How to use high accuracy digital temperature sensors in health monitoring wearables

Author : Rolf Horn | Applications Engineer | Digi-Key Electronics

01 October 2022

Figure 5. For accurate environmental temperature sensing, there should be a high thermal resistance between the skin & environmental temperature sensors. [image source: ams OSRAM]
Figure 5. For accurate environmental temperature sensing, there should be a high thermal resistance between the skin & environmental temperature sensors. [image source: ams OSRAM]

Accurate digital temperature measurements are important in a range of applications including wearables, medical monitoring devices, health & fitness trackers, cold chain & environmental monitoring, and industrial computing systems.

This full version of this tutorial was originally featured in the October 2022 issue of EPDT magazine [read the digital issue] and the Digi-Key Article Library. And sign up to receive your own copy each month.

While widely applied, the implementation of highly accurate digital temperature measurements frequently involves temperature sensor calibration or linearization, as well as higher power consumption, which can be an issue for compact, ultra-low power applications with multiple acquisition modes. As Rolf Horn, Applications Engineer at component distributor, Digi-Key Electronics explains here, the design challenges can quickly mount, causing cost overruns and delayed schedules…

Complicating the matter, some applications involve multiple temperature sensors sharing a single communication bus. In addition, some production test setups need to be calibrated according to the US National Institute of Standards & Technology (NIST), while verification equipment needs to be calibrated by an ISO/IEC-17025 accredited laboratory. Suddenly, what seemed a straightforward function becomes both intimidating and costly.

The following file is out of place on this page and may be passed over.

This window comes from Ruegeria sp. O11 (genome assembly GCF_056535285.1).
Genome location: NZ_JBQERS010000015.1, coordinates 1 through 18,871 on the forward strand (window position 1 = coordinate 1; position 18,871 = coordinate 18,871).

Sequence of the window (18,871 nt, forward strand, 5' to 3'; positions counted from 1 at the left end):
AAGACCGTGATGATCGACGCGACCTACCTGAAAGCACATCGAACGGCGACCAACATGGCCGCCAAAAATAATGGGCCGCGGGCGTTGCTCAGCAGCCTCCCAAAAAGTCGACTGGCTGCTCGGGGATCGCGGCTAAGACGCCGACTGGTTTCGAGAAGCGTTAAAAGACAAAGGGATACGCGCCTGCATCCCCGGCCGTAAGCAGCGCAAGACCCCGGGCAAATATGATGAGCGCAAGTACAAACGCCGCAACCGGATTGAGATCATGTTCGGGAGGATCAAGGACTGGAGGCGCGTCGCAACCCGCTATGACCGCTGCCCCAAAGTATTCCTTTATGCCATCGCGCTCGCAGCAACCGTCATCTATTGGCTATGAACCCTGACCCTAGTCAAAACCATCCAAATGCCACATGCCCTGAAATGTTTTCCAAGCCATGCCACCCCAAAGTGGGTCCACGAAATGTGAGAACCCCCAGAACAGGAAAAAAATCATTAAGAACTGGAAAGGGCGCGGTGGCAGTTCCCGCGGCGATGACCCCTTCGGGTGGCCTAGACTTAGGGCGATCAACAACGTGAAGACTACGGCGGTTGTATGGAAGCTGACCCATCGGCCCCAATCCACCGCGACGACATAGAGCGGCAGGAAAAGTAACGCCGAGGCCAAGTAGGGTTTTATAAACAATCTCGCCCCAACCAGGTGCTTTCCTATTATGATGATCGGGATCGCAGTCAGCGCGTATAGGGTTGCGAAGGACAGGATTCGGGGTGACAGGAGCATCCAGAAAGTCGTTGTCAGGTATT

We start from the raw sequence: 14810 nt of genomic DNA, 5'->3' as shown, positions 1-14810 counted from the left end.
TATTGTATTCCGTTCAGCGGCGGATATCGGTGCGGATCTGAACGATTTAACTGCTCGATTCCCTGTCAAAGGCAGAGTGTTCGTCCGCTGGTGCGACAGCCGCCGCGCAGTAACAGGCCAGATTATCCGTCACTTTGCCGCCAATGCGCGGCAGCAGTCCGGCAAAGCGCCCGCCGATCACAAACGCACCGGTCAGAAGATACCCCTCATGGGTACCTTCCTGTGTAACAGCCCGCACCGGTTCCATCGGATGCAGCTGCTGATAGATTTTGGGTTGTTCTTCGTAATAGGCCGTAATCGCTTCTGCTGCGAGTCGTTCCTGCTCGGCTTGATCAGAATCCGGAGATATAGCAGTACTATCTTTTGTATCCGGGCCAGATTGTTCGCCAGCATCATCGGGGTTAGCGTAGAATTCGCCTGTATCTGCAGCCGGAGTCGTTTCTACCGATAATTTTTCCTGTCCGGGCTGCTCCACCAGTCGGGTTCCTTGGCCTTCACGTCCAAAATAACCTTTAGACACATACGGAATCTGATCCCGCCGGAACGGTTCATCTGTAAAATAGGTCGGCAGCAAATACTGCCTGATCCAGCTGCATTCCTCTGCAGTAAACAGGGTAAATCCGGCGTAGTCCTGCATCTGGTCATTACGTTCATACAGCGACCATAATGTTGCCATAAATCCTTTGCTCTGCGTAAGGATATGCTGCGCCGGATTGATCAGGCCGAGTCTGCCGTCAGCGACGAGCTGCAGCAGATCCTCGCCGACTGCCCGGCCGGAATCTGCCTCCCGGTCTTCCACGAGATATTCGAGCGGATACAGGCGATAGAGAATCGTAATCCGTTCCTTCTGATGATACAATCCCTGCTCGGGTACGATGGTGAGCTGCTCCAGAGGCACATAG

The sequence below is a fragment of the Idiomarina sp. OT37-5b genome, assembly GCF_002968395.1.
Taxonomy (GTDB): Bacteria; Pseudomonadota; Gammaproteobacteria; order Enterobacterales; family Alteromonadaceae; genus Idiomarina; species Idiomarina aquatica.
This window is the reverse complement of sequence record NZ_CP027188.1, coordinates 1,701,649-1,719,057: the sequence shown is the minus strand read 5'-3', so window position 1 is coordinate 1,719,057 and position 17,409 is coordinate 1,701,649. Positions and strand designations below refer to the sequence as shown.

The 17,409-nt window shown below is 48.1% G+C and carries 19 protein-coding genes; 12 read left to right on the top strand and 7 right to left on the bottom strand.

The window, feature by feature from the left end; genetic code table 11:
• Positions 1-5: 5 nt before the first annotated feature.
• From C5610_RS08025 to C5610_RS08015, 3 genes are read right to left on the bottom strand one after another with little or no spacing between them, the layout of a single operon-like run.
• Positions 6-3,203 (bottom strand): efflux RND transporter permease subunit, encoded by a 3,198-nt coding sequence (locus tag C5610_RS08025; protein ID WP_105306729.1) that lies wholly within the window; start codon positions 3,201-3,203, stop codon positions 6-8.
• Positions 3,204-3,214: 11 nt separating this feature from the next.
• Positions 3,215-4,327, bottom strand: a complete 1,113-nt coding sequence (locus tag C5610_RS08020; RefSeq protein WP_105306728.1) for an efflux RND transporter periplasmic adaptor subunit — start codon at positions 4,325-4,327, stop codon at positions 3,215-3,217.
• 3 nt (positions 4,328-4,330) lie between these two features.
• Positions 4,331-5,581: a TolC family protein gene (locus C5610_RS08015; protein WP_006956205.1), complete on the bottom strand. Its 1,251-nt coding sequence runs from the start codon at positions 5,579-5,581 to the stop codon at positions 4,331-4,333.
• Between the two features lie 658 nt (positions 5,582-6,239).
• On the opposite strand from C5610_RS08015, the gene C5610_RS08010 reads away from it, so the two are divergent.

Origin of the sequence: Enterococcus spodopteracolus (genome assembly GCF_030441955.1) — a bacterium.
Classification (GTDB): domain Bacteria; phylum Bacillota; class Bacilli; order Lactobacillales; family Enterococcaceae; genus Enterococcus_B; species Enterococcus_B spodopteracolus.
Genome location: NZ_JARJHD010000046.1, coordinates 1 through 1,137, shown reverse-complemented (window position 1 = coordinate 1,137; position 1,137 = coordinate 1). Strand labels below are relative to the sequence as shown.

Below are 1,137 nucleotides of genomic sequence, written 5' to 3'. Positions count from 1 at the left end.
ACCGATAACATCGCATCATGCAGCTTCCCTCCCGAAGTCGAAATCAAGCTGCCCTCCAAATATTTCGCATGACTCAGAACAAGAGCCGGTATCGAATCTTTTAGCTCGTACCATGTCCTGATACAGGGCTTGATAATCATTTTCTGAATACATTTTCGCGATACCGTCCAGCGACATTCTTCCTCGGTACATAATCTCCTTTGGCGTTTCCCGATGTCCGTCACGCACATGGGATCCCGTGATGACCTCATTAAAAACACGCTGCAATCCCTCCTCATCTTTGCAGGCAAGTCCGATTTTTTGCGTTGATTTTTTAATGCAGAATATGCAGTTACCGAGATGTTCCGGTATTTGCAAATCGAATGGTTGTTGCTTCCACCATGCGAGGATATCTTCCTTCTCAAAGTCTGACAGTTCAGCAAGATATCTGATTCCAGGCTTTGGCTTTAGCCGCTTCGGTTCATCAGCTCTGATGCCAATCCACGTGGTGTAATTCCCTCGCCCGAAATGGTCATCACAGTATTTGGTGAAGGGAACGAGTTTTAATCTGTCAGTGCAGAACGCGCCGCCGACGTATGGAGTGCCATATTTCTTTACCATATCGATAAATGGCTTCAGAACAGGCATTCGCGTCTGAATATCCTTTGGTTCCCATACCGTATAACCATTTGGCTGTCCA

This article briefly describes the requirements for high accuracy temperature measurements in mobile and battery powered health monitoring applications. It then introduces a low-power, high-accuracy digital temperature sensor IC (integrated circuit) from optical sensing & lighting firm, ams OSRAM that doesn’t require calibration or linearization. It finishes with integration recommendations, including an evaluation board and a Bluetooth enabled demo kit with a companion app that makes it possible to modify sensor settings and observe the impact on power consumption...


Requirements for high-accuracy temperature monitoring

Digital temperature sensor with NIST-traceable production testing

High accuracy plus low power

Wearables integration options

Improving thermal response time

Sensing environmental temperature

Eval kit kickstarts AS6221 development

Demo kit for the AS6221

Conclusion

Designing high-accuracy digital temperature sensing systems for healthcare, fitness and other wearables is a complex process with respect to design, test and certification. To simplify the process, lower cost and get to market more quickly, designers can use highly integrated, low-power, high-accuracy sensors.

As shown, the AS6221 is one such device. It does not require calibration or linearization, and the production testing equipment is calibrated according to NIST standards by an ISO/IEC-17025 accredited laboratory, speeding the design and approval process for medical devices.

Read the full article in EPDT's October 2022 digital issue...


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